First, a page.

Typewriter Drawband Repair on a Shoestring

It is Labor Day holiday here in the US, and I labored happily over my typewriters.  I tinkered with the Fox No. 24, got stuck and decided to wash my collection of typewriter rags while I thought through the problem.


Clean and ready for typewriter duty

I then read Richard Polt’s very interesting post on his Adler Universal that shows the ease with which the carriage is removed – and that jogged my memory. I needed to take my Lexikon 80 apart and fix the drawband.

The drawband on my Olivetti Lexikon 80 had slipped off recently while I was moving it.  I had replaced the drawband with fishing line not too long ago after it broke, and I worried that the slippery fishing line might slide off the mainspring drum at some point since the drum had no lip to hold the draw string on. Well, it did just that when I was moving it inside after the block party.


Replacement fishing line draw string that slipped off

I decided to try my luck with shoelace since it would be a bit closer to the original draw strap material.  I bought some flat black shoelaces at the grocery – $1.79.


I cut a piece of shoelace about 17 inches long – which is about the length of the original draw band:


I had held onto the Lexikon 80’s two original drawstrap hooks for sentimental reasons. I found them and pried their little jaws open – these secured the old drawstrap.


I made sure that the sharp triangular teeth were poking up – these grab the draw band. I inserted my shoelace and tapped the hooked retainer closed. I repeated this on the other end of my shoelace draw band.

I then removed the cover and carriage from the Lexikon 80 – see Rob Bowker’s great tutorial – and pulled off the old detached draw string. Using a bamboo skewer (I will always be indebted to Robert Messenger for his documentation and use of the bamboo skewer in drawband replacement) and fed the shoelace through to the mainspring.

Here is my shoelace hooked on the right side of the carriage:


And here is the shoelace hooked onto the mainspring drum (I wound the mainspring about 3.5 rotations before attaching the draw strap:


Super classy!  We’ll see if it holds up and doesn’t slip off.

While I was replacing the drawband, I reflected on the typewriter drawbands that I have known:

I like junkier typewriters, so many of my typewriters have had drawband problems.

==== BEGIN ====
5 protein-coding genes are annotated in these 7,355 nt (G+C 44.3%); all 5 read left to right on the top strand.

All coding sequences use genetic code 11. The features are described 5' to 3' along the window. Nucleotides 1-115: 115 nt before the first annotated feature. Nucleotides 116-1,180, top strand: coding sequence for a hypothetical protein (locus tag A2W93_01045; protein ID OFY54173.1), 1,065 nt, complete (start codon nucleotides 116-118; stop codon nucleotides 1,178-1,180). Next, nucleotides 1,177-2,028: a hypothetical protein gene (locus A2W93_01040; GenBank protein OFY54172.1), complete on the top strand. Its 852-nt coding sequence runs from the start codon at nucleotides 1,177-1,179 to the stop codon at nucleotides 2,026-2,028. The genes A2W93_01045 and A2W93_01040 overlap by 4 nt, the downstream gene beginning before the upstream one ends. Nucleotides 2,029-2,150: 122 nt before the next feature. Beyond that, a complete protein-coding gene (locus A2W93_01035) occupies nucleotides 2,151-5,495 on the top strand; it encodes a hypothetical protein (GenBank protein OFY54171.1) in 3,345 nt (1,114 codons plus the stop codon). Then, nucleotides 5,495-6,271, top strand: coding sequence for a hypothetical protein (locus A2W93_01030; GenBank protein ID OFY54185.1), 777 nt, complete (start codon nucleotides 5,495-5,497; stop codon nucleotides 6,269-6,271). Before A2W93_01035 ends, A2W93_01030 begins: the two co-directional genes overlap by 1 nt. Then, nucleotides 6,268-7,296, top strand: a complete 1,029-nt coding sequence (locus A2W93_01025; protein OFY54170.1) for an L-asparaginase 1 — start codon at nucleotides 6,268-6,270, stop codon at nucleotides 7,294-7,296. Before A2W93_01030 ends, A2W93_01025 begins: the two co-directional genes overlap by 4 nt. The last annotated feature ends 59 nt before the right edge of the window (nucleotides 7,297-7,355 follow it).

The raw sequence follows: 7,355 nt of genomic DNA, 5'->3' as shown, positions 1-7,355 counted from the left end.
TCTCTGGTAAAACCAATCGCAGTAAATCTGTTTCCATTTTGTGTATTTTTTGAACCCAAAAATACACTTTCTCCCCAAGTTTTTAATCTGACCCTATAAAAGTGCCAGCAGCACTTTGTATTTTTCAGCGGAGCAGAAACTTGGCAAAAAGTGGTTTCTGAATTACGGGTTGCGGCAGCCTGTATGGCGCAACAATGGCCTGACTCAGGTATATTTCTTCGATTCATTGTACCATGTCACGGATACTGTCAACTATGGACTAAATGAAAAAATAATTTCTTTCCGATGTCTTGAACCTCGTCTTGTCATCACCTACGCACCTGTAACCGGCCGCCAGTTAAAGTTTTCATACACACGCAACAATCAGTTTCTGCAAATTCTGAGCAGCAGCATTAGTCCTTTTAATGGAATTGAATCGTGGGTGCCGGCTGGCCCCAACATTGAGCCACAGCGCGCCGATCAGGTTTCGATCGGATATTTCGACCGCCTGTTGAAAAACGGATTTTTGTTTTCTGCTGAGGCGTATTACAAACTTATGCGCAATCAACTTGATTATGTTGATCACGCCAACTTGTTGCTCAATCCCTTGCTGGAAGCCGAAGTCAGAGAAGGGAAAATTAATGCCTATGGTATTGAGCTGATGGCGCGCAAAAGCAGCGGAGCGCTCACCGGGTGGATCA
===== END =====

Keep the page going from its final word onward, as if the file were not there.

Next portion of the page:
The Lexikon 80 is happy to be functional again – the new shoelace drawband is very handsome. I had hoped to make more progress on my Fox 24, but overall it was a pleasant holiday spent tinkering with typewriters.

17 thoughts on “Typewriter Drawband Repair on a Shoestring

  1. Tyler Anderson says:

    Shoelace was the first drawstring repair material I ever ended up using (On my Ol’ Royal 10). I have since, ironically enough, begun to appreciate fishing line over it, due to the strength, cheapness, and thinness of the line.


    • I am partial to fishing line as well – the heavy duty line I have been using holds its shape and doesn’t stretch. I just need to class it up a bit – maybe color my green and white line with black Sharpie


  2. Deb says:

    Am in the process of revamping an LC Smith 8. All was going well until I tried to replace the draw band. I tried 60 test fishing line, but couldn’t get it to stay in place since there’s nothing to hold it on the mainspring drum. Still have the ends from the original; however, part of the old draw band had completely disintegrated…do you have an idea of how long the draw band should be for the LC Smith 8? Your posts have been most helpful. Thanks! Maybe I’ll try my hand with the shoe lace!


    • I pulled out my LC Smith 8. Its drawband is about 13 inches long. If you need pictures, let me know.

      I prefer fishing line for drawband repair, but in some cases like the LC Smith and the Lexikon, the fishing line is likely to slip off if the mainspring drum lacks something to hold it on.

      Try to find a shoelace that’s very dense and very flat so that it the bulk of the wound lace doesn’t impede the carriage.

      I use 80lb fishing line for drawbands, but that’s serious overkill. Honestly, I think you could probably get by with a cross grain ribbon.


  3. Deb says:

    Thanks a ton! It’s a real help to know the length since I didn’t really know how many turns to take around the drum. I like the ribbon idea, too; I’d been thinking along those lines myself but didn’t know if it would be durable enough. This is my first draw band repair job, so I’m sort of getting my feet wet, but I’ll give it another whirl and see if I have better success with a shoelace or ribbon.